A Fiscally Responsible Step

Last week, the House passed H.R. 3, the Spending Cuts to Expired and Unnecessary Programs Act, which mirrors President Donald Trump’s rescissions request recently transmitted to Congress. In the grand scheme of the nation’s rapidly rising burden of debt, it is a modest – but commonsense – step to rein in federal spending. More importantly though, the President’s request points to the need for fiscal responsibility.

Brief History of Presidential Rescissions

Without question, every tool at hand should be deployed to draw back unnecessary and wasteful government spending. While the budgetary tool of rescissions has not been utilized by an administration for nearly two decades, it has been used by presidents on both sides of the aisle since the current framework was established by the Impoundment Control Act of 1974 (ICA). In fact, between fiscal years 1974 and 2000, presidential rescissions were a commonly used procedural tool. Since enactment of the ICA, 1,178 presidential rescissions have been proposed to cancel $76.0 billion in budget authority. Prior Congresses have enacted 461 of these requests, totaling $25.0 billion. From fiscal years 2001 to 2017, however, no ICA rescissions were proposed.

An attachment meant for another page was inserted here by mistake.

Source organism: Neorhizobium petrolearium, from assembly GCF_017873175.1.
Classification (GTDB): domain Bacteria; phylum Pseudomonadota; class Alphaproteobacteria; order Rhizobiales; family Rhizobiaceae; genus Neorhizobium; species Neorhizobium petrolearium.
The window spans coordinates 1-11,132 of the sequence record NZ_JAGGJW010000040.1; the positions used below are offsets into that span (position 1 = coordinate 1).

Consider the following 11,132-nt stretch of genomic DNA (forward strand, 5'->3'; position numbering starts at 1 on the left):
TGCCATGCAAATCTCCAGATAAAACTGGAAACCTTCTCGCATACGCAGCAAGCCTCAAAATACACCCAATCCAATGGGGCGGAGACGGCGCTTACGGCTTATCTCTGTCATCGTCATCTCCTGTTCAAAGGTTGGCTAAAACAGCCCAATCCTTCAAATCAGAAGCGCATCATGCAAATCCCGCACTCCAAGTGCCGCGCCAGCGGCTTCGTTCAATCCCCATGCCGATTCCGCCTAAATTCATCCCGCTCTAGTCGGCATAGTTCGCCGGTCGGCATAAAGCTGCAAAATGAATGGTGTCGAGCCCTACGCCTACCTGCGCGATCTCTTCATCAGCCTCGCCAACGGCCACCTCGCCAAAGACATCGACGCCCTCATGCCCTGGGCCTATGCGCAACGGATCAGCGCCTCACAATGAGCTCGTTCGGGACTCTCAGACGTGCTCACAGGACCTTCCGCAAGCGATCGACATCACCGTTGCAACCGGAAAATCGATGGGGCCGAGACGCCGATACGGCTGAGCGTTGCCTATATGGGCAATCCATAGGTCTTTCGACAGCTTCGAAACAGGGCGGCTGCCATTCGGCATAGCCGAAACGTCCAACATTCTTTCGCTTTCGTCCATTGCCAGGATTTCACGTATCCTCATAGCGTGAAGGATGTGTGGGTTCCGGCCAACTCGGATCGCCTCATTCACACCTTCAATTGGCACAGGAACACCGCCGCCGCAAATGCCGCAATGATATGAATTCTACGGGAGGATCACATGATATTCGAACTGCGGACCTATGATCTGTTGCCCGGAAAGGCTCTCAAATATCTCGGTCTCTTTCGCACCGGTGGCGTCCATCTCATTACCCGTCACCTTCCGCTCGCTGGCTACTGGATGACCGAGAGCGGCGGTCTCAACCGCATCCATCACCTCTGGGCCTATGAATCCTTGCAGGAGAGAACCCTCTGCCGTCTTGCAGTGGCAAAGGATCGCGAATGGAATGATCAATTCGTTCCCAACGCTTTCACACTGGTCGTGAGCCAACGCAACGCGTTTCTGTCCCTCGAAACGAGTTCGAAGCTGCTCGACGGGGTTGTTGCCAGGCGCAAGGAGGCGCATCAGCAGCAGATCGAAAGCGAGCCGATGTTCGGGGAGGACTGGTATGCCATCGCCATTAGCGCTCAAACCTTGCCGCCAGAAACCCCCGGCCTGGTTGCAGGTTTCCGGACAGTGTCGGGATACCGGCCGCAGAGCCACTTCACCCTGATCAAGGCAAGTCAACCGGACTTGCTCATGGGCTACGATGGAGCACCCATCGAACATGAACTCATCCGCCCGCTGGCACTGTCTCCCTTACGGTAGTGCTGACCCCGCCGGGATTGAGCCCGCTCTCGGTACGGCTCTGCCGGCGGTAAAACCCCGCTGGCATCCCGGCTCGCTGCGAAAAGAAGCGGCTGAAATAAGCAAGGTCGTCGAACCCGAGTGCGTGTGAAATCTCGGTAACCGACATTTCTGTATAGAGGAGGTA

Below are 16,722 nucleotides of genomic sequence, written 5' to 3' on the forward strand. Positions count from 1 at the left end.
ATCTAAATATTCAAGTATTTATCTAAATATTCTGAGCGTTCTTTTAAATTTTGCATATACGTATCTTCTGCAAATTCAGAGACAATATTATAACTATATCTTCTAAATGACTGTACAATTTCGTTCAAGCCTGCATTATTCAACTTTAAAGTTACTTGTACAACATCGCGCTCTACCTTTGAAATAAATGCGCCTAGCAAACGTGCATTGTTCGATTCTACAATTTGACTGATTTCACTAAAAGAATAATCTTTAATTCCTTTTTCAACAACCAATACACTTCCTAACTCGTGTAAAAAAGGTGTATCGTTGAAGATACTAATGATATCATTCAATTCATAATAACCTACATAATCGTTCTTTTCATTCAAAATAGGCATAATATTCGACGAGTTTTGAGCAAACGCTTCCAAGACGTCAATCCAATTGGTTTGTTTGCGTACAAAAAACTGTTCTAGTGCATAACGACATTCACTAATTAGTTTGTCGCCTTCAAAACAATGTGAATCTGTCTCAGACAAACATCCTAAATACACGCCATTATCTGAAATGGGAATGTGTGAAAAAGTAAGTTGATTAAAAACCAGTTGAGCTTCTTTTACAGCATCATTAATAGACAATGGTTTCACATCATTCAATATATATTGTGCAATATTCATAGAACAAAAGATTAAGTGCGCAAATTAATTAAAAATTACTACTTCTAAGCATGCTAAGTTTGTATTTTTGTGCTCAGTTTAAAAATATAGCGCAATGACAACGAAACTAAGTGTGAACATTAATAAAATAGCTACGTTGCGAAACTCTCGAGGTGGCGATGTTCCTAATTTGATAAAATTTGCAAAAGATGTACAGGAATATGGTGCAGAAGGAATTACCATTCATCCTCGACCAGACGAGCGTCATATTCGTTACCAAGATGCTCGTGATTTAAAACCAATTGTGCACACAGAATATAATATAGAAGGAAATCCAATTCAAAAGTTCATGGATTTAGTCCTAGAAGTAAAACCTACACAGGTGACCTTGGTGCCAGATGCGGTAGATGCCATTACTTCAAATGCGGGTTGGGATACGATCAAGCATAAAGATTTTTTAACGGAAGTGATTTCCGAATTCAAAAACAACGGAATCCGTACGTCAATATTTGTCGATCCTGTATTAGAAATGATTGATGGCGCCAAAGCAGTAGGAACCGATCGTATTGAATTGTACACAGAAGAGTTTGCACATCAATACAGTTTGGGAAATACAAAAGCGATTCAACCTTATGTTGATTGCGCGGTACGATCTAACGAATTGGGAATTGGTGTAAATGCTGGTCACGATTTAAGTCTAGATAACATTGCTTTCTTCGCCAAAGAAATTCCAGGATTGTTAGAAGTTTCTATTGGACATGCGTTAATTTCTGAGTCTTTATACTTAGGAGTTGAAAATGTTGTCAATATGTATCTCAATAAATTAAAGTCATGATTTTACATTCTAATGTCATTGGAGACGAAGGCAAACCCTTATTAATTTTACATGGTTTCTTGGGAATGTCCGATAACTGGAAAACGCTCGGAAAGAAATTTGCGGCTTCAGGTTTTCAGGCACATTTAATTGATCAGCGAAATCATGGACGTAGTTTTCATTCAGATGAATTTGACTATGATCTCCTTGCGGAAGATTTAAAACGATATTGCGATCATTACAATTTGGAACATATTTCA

A Commonsense Request

President Trump’s rescissions request is indeed a positive step toward the long-term goal of reversing the direction of federal spending. By targeting dormant funds that are no longer needed for their intended purposes, this approach for addressing wasteful spending is one rooted in commonsense. However, the ICA rescissions process is limited in its use and cannot be used for elimination of mandatory spending, which comprises more than two-thirds of the federal budget.

Addressing Debt in the Long Term

House passage of H.R. 3 is a fiscally responsible effort and also serves as a sobering reminder to look at what is actually driving the unsustainable growth of federal spending, deficits, and debt. For years, spending on mandatory programs, including safety-net programs like Medicare and Social Security, has been on the rise. Since most mandatory programs are not subject to the annual appropriations process and run on effectively permanent authorizations, spending is allowed to grow unchecked.

As the result of years absent meaningful reforms, mandatory spending now accounts for nearly 70 percent of total spending. Further left unchecked, the Congressional Budget Office projects mandatory spending will account for nearly 80 percent of the federal budget in the next 10 years.

The national debt is already more than $21 trillion, and the annual deficit will reach nearly $1 trillion next year. Unless Congress acts to reform and sustain mandatory programs, some of which are already nearing insolvency, the solutions will only become more difficult and will ultimately fail the vulnerable Americans they serve.

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